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Posts Tagged ‘Anjulie Rao’

As part of an ongoing effort to make content more accessible, LAM will be making select stories available to readers in Spanish.

BY ANJULIE RAO

FROM THE APRIL 2021 ISSUE OF LANDSCAPE ARCHITECTURE MAGAZINE.

 

On college campuses across the country, late summer yields the air of transformation; students and their families arrive on campus and embark on rituals and rites that change those students into members of a new community. Many universities take advantage of their campuses—their histories, landscapes, and buildings—to embed celebratory traditions and rites of passage for their students. For Historically Black Colleges and Universities (HBCUs), those traditions are a source of community identity, centered around significant campus landscapes. At Spelman College in Atlanta, a women’s HBCU, students partake in a “Parting” ceremony, held at the college’s campus Oval. Surrounded by campus buildings, students, dressed all in white per college tradition, prepare to say goodbye to their families to join the Spelman College community.

Yet as campuses grow and evolve to accommodate new technology and facilities, those landscapes are at risk. The National Trust for Historic Preservation has recently launched the HBCU Cultural Heritage Stewardship Initiative—a $1 million pilot program to help guide HBCU campus leaders to preserve their landscapes and, by extension, their traditions of community strength and scholarly excellence. (more…)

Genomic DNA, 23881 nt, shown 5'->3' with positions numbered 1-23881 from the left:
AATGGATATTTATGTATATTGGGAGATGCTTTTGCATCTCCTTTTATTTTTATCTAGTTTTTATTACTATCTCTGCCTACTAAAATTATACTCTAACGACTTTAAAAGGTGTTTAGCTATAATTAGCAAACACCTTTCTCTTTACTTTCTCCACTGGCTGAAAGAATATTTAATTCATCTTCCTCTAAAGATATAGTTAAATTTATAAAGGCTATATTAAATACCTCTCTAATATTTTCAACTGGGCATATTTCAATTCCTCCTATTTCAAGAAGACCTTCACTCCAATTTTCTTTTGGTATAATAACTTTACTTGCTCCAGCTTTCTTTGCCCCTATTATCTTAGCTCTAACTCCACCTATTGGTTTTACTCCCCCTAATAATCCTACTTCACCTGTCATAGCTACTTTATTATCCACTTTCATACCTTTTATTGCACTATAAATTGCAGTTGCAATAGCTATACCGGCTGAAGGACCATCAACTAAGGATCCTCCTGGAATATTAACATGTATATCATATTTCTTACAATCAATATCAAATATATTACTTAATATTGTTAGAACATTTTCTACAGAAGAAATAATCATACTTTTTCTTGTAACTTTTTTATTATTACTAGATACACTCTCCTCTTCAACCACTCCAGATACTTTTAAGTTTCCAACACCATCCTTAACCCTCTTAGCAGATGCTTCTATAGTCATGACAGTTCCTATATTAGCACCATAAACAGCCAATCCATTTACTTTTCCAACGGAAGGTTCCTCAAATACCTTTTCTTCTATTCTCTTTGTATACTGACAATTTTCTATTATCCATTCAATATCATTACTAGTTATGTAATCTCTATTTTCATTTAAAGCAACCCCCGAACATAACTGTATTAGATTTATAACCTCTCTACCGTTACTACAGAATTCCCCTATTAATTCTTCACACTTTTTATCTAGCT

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BY ANJULIE RAO

Beyond the Built Environment is inspiring everyone to lift while they climb.

FROM THE MAY 2020 ISSUE OF LANDSCAPE ARCHITECTURE MAGAZINE

 

One day, Pascale Sablan sat down at her computer and googled the phrase “great architects.” Dozens of architects’ names appeared on the screen, and to her surprise, very few of them looked like her. “There was one woman—Zaha Hadid—and nine people of color,” says Sablan, an architect at S9 Architecture in New York. Hadid, holding two boats, also accounted for one of those nine.

In that moment Sablan was concerned for kids, because when kids hear about something they might like to do—maybe architecture, or landscape architecture—“they google it first,” she says. To find out why so many white men would appear in that search, she contacted Google and was told that there was not enough content created, referenced, or cross-referenced that had addressed the contributions of the myriad women or people of color in design. She thought, What about those architects, landscape architects, and urban planners practicing right now? Where is their library of greatness?

Sablan’s nonprofit organization, Beyond the Built Environment, is now bringing diverse designers to the forefront. “We’re focusing on designers who are using their talents to combat social injustices in policy and the built environment, designers who are engaging communities to solve problems that people wouldn’t think design can solve,” she explains. “We are elevating talented designers who are making the profession an amenity to the community rather than just to developers.” (more…)

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